Google Faces German Complaints in EU Antitrust Probe
Google Inc. faces European Union antitrust complaints from publishers and a map provider who say the search engine discriminates against their sites, regulators said.
The European Commission took over part of a complaint initially filed with the German antitrust agency in January after it opened its own probe, said Jonathan Todd, a spokesman for the European Commission. The EU and national regulators don’t usually investigate the same issues in parallel, he said in a telephone interview today.
The EU is examining whether Google, the world’s biggest Internet search provider, discriminated against competing services in its search results and stopped some websites from accepting rival ads. The complaints in that case were filed by a Microsoft Corp. Internet unit and other rivals.
Google will “continue to work cooperatively with the commission and national regulators explaining many aspects of our business,” Al Verney, a spokesman for the Mountain View, California-based company, said in an e-mailed statement. “There’s always going to be room for improvement so we are working to address any concerns,” he said.
Google’s search engine consistently “lists websites of publishers lower than its own products” such as YouTube and Google News, said Eckhard Bremer, a Berlin-based lawyer at Hogan Lovells LLP who represents the German newspaper and magazine publishers’ associations BDZV and VDZ. The search engine’s rankings are not neutral and publishers have no real alternative for displaying their content because most users make search queries on Google, he said in a telephone interview.
Germany is Europe’s biggest market for Internet searches with at least 54 million people making queries in August, according to Reston, Virginia-based ComScore Inc. Google attracted 92.2 percent of German search-engine visitors in November, said AT Internet.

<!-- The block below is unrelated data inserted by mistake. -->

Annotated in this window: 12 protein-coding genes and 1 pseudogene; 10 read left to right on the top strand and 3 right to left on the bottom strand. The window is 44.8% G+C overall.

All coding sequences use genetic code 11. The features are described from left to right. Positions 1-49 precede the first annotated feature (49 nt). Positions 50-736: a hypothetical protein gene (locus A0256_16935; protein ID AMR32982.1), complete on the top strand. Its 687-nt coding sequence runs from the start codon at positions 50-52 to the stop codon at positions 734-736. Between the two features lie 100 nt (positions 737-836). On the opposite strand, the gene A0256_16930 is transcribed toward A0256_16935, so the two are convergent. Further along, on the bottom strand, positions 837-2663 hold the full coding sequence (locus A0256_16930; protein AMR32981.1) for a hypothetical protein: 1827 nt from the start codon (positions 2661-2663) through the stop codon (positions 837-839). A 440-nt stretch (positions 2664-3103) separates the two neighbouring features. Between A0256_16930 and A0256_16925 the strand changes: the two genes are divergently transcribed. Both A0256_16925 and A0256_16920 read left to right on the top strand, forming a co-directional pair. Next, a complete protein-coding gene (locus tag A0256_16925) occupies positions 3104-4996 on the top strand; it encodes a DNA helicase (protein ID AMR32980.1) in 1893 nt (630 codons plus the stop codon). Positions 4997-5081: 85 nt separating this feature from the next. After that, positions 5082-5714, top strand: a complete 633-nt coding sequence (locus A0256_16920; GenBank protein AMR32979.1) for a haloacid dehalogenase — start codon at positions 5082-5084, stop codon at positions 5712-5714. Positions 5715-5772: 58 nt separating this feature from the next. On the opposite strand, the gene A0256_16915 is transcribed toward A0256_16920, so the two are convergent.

German antitrust officials haven’t decided whether to open an investigation into the publishers’ demand for compensation when Google displays portions of their material, Kay Weidner, a spokesman for the Bonn-based Federal Cartel Office, said in an interview today.
It’s “only natural” for German regulators to hand over the search part of the case to the EU because “it doesn’t make sense that two agencies look into the same algorithm issues,” he said.
Hans Biermann, chief executive of online mapping service Euro-Cities AG, said the EU will review its allegation that Google’s searches are unfair because Google Maps is always ranked higher.
Regulators are also looking at complaints from U.K. shopping search site Foundem, which says that Google promotes its product search above rivals, and Ejustice.fr, a French legal search engine, which says Google repeatedly removed its site from search results.
Google is drawing increasing scrutiny from regulators over its market power, and other rivals filed an antitrust complaint in Europe earlier this year. There also has been criticism from French, German and U.K. data protection regulators over Google’s Street View service, which shows pictures of streets and homes.
Antitrust regulators have the power to impose fines of as much as 10 percent of revenue for monopoly abuses. The EU’s highest-ever penalty, 1.06 billion euros ($1.4 billion), was levied against Intel Corp. last year.
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